Kids & Parenting
Teaching An Attitude Of Gratitude
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Teaching An Attitude Of Gratitude
Stephen A. Peterson
Whether a child is six or sixteen it is vitally important parents/caregivers teach the principle of gratitude. Teaching a child an attitude of gratitude has several benefits that cannot be overlooked.
First, it relays a message to the child’s benefactor that the child appreciates their gift; that the gift is accepted; and that there is not a sense of entitlement.
Second, it teaches a child the means of expressing themselves. No matter what tool a child uses to indicate “thankfulness,” parents/caregivers should recognize that young children are generally good at expressing themselves.
Some of the most precious thank you cards or notes received are the handmade cards created by a child from construction or bond paper. With a little bit of parental/caregiver encouragement, sending a child created card or note often brightens the receiver’s day!
At a time when cyber space technology abounds, it is appropriate if a child expresses their thanks utilizing e-mails or to text message. As cyber space technology continues to grow as well as expansion of greeting card sites, parents/caregivers are cautioned to monitor the information their youngster posts on them. The most unsavory among us use cyber space to collect, use and abuse personal information in some of the most insidious ways. Many of the e-card sites are advertised as free. They are not often times. Some sites are not secured so that when credit or debit card information is submitted, it has a chance being compromised and abused in an ever growing number of ways.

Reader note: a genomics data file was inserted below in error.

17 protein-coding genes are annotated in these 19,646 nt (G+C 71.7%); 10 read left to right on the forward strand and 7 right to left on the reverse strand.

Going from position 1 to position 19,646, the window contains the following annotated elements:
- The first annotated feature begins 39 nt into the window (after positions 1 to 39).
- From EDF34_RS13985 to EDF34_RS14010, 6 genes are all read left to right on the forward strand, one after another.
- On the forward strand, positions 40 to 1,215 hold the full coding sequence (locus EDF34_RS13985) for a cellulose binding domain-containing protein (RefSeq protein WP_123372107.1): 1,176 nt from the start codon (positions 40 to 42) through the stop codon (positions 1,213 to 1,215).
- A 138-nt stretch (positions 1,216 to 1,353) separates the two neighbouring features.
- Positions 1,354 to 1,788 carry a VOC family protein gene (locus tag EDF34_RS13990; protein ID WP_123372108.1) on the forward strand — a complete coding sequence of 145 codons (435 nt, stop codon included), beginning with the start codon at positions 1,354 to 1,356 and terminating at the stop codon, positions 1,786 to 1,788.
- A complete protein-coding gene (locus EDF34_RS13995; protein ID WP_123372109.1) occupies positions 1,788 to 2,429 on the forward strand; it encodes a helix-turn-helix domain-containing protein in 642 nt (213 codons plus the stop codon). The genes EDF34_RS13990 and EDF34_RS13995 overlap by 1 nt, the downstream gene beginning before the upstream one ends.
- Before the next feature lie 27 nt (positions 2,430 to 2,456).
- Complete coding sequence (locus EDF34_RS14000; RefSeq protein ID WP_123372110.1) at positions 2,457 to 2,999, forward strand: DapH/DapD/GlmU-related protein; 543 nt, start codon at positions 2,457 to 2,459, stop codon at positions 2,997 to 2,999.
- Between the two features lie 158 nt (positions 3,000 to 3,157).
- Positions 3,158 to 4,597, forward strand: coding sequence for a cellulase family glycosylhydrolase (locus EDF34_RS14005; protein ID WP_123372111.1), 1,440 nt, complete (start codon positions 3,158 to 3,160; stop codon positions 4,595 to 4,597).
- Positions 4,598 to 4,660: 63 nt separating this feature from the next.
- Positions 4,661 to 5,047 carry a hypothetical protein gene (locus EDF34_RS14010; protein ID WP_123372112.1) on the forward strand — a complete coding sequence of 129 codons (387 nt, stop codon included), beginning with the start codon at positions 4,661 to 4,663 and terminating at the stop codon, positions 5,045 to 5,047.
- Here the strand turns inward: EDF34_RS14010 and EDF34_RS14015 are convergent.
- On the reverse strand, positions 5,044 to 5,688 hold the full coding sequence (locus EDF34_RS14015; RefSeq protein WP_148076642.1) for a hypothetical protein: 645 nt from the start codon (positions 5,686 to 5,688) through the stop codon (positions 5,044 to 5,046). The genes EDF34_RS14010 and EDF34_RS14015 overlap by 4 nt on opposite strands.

In an effort to teach child gratitude, parents/caregivers might consider their child’s attention span. At the conclusion of a holiday such as Christmas or an event such as a birthday party, there are usually many thank you cards or notes that are to be sent out. The younger the child the less likely he or she will be able to complete a project lasting more than then or fifteen minutes in the process of writing thank you cards or notes for a five or six year old child.
For a child just learning how to write, it is okay for parents/caregivers to let them draw pictures and for them to dictate to you what they want to say. At the end of the card or note it is appropriate to write “with the assistance of mom, dad, auntie, uncle and so forth.” Pre-school and elementary age children, helping to address envelopes is appropriate. One of the best ways to help without interfering with the child oriented activity is by splitting responsibilities. The child stamps the envelopes if they are unable to print or write and the adult address the letter.
Ideally, expressions of thanks are recommended they be completed within a within a month after a gift is received. However, if it takes a month or three, few will express negative feedback from a thank you card or note from a grateful child. There is no expiration date on expression of gratitude coming from a child.
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